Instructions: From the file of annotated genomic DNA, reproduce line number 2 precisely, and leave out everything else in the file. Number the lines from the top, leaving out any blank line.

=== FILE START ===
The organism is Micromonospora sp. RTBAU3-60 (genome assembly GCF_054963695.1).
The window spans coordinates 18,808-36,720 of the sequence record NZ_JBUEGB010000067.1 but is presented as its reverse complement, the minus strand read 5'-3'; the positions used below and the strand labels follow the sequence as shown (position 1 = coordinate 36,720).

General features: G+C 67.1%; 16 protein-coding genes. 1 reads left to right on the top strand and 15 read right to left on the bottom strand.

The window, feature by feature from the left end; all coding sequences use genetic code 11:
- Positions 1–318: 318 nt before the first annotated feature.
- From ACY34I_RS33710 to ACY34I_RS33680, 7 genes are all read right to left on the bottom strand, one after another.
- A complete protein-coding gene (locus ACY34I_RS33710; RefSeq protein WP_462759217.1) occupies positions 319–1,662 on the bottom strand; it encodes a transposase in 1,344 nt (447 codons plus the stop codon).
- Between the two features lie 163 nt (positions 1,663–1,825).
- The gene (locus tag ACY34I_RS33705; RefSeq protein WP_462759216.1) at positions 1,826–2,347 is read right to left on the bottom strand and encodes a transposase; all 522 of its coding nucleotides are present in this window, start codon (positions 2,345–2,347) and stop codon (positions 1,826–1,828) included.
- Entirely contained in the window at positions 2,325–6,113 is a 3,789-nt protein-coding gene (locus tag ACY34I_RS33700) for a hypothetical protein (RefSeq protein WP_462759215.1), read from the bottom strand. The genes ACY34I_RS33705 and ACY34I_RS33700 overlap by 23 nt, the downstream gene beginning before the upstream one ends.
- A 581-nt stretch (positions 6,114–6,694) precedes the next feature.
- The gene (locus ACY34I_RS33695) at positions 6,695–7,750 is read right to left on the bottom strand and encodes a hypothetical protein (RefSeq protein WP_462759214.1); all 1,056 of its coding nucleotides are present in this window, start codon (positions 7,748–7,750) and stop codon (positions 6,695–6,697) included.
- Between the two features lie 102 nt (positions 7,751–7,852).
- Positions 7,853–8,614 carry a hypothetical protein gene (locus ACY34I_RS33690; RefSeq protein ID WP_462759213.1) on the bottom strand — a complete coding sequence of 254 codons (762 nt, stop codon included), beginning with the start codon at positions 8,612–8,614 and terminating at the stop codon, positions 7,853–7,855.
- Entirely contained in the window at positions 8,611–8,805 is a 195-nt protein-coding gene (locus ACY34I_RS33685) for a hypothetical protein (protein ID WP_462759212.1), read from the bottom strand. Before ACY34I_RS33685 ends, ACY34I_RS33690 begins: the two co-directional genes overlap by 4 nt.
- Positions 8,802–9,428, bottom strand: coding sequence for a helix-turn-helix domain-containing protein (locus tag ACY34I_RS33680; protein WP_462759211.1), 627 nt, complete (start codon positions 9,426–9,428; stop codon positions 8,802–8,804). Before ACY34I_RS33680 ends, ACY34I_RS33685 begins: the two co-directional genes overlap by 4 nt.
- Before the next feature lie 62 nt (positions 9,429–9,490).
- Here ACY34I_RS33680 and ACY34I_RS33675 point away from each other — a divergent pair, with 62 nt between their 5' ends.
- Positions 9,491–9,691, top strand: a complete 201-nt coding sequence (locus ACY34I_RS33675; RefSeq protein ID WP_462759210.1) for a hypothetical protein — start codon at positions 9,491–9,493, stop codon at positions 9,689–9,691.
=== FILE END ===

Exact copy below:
The window spans coordinates 18,808-36,720 of the sequence record NZ_JBUEGB010000067.1 but is presented as its reverse complement, the minus strand read 5'-3'; the positions used below and the strand labels follow the sequence as shown (position 1 = coordinate 36,720).